- Maiti PC, Mookherja S, Mathew R, Dan SS (1979) Studies on Indian Solanum alkaloid content and detection of solasodine. Econ Bot 33(1):75–77View ArticleGoogle Scholar
- Moreno F, Pelegrin F, Fernandez J, Murillo JM (1997) Soil physical properties, water depletion and crop development under traditional and conservation tillage in southern Spain. Soil Till Res 41:25–42View ArticleGoogle Scholar
- Nevo E (1997) Evolution in action across phylogeny caused by microclimatic stresses at “Evolution Canyon”. Theoret Popul Biol 52:231–243View ArticleGoogle Scholar
- Nevo E, Bolshakova MA, Martyn GI, Musatenko LI, Sytnik KM, Baharav A (2000) Drought and light anatomical adaptive leaf strategies in three woody species by microclimatic selection at “Evolution Canyon”. Israel J Plant Sci 48:33–46Google Scholar
- Nevo E, Fragman O, Dafni A, Beiles A (1999) Biodiversity and interslope divergence of vascular plants caused by microclimatic differences at “Evolution Canyon” lower nahal Oren, Mount Carmel, Israel. Israel J Plant Sci 47:49–59View ArticleGoogle Scholar
- Okorio J (2000) Light interception and water use in boundary planting agroforestry systems. Ph.D. thesis, Reading University, UK., p 230Google Scholar
- Rashidi M, Keshavarzpour F (2008) Effect of different tillage methods on soil physical properties and crop yield of melon (Cucumis melo). Am-Eur J Agr Environm Sci 3:31–36Google Scholar
- Rashidi M, Keshavarzpour F, Gholami M (2008) Effect of different tillage methods on yield and yield components of forage corn. Am-Eur J Agr Environm Sci 3:347–351Google Scholar
- Sanwal CS, Sushma, Nilay K (2011) Introduction of medicinal and aromatic plants in Chir pine (Pinus roxburghii) forest of India; a sustainable technique. 2nd International Conference on Environmental Science and Technology VI-293-296.Google Scholar
- Sanwal CS, Sushma RAL, Khan PA, Pant KS, Bhardwaj SD (2013) Influence of topographical aspect and tillage practices on Kaunch (Mucuna pruriens). Ind J Ecol 40(1):158–160Google Scholar
- Sanwal CS, Raheel AL, Khan PA, Pant KS, Bhardwaj SD (2015) Effect of aspect and tillage on growth and yield attributes of Kalmegh (Andrographis paniculata). Ind For 141(2):198–202Google Scholar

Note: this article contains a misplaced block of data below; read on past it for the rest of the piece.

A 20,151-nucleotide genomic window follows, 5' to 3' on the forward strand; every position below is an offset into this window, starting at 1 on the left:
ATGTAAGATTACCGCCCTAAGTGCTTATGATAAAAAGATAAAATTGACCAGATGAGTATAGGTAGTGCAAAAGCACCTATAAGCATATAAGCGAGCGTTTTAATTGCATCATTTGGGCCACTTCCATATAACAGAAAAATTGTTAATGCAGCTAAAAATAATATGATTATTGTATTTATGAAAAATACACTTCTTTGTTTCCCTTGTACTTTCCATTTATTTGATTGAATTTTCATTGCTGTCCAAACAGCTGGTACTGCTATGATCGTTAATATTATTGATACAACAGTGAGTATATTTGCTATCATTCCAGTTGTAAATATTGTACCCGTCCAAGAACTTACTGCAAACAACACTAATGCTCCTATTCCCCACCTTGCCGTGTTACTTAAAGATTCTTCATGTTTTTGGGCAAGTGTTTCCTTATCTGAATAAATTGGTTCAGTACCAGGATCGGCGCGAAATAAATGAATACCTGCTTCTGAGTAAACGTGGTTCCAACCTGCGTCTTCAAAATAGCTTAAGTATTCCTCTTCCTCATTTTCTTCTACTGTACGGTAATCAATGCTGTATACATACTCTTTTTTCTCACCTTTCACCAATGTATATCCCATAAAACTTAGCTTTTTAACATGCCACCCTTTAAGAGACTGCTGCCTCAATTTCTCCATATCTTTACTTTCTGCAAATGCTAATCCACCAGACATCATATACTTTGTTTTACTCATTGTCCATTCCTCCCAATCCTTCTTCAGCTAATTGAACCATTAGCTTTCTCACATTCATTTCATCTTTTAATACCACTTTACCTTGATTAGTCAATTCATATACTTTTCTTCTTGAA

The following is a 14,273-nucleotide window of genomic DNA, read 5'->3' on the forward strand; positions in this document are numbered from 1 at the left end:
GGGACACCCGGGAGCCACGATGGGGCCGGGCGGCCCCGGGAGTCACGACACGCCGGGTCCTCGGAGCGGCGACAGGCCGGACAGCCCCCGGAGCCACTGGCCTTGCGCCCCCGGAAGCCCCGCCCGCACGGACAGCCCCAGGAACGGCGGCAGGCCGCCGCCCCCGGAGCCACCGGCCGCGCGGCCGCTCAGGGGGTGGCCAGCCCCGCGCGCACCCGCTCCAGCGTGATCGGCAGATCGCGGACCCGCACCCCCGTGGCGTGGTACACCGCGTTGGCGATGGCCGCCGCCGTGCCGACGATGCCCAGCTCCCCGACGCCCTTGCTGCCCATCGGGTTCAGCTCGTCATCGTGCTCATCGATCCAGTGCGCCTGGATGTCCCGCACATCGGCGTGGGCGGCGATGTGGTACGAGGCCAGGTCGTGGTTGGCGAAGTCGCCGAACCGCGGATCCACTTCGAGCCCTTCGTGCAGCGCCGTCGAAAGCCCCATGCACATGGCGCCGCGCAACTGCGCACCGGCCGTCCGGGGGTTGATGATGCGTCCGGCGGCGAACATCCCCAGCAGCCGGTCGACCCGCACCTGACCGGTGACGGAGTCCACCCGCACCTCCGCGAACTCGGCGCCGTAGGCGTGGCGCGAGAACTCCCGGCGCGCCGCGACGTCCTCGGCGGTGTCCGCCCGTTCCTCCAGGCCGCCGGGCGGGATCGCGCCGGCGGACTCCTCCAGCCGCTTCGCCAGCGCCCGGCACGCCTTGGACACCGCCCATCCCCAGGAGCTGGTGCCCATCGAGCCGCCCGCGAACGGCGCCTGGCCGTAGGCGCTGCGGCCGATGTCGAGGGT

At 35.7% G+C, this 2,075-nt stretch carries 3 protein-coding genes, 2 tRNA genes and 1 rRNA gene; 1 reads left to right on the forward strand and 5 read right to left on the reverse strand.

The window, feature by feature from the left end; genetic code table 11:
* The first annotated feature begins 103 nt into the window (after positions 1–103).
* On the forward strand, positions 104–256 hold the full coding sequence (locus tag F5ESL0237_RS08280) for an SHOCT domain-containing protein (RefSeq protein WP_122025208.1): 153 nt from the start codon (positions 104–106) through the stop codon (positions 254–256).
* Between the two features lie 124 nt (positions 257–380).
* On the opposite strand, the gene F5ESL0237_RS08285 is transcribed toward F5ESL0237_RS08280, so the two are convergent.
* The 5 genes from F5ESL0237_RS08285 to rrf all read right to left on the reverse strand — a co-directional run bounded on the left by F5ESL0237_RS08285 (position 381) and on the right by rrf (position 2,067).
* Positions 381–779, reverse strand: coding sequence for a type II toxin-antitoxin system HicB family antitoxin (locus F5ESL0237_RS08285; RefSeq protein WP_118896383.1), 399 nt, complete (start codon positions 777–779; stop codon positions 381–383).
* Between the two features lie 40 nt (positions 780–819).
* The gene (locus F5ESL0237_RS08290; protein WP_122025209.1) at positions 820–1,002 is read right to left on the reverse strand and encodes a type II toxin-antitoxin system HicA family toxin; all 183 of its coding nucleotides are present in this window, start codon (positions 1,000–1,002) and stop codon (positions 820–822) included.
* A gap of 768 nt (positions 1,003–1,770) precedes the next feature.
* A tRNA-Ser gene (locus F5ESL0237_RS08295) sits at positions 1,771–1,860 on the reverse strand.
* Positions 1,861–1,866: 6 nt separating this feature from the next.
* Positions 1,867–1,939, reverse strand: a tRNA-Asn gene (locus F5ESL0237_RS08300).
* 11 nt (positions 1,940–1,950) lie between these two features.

- Sharma NK (2013a) Allelopathic effect of Pinus Roxburghii bark extract on Phalaris Minor. Intl J Sci Res 2(2):20–21VoGoogle Scholar
- Sharma NK (2013b) Allelopathic effect of chir pine needle litter on seedling growth of little seed canary grass. Global Res Analys 2(3):10–11Google Scholar
- Singh C, Dhadwal KS, Dhiman RC, Kumar R, Avasthe RK (2012a) Allelopathic effects of paulownia and poplar on wheat and maize crops under agroforestry systems in Doon Valley. Ind For 138(11):986–990Google Scholar
- Singh C, Dhadwal KS, Dhiman RC, Kumar R (2012b) Management of degraded bouldery riverbed lands through Paulownia based silvipastoral systems in Doon Valley. Ind For 138(3):243–247Google Scholar
- Singh SK, Verma KR (1988) Allelopathic effects of leachates and extracts of Pinus roxburghii on four legumes in Kumaun Himalayas. Ind J Agr Sci 58:412–413Google Scholar
- Trivedi P, Pundarikakshudu K (2007) Novel TLC Densitometric method for quantification of solasodine in various Solanum Species, market sample and formulations. Chromatographia 65(3/4):239–243View ArticleGoogle Scholar
- Troup RS (1921) The Silviculture of Indian Trees: (Oxford:calaranddon Press) Vol III., pp 785–1195Google Scholar
- Unger, P.W. and R.L. Baumhardt. 1999. Factors related to dryland sorghum yield increases: 1937-1997. Agron. J. 91:870-875.Google Scholar
- Uniyal SK, Awasthi A, Rawat GS (2002) Current status and distribution of commercially exploited medicinal and aromatic plants in upper Gori valley, Kumaon Himalaya, Uttaranchal. Curr Sci 82:1246–1252Google Scholar
- William PA, Gordon AM (1995) Microclimate and soil moisture effect of three intercrops on the rows of a newly planted intercropped plantation. Agrofor Syst 29:285–302View ArticleGoogle Scholar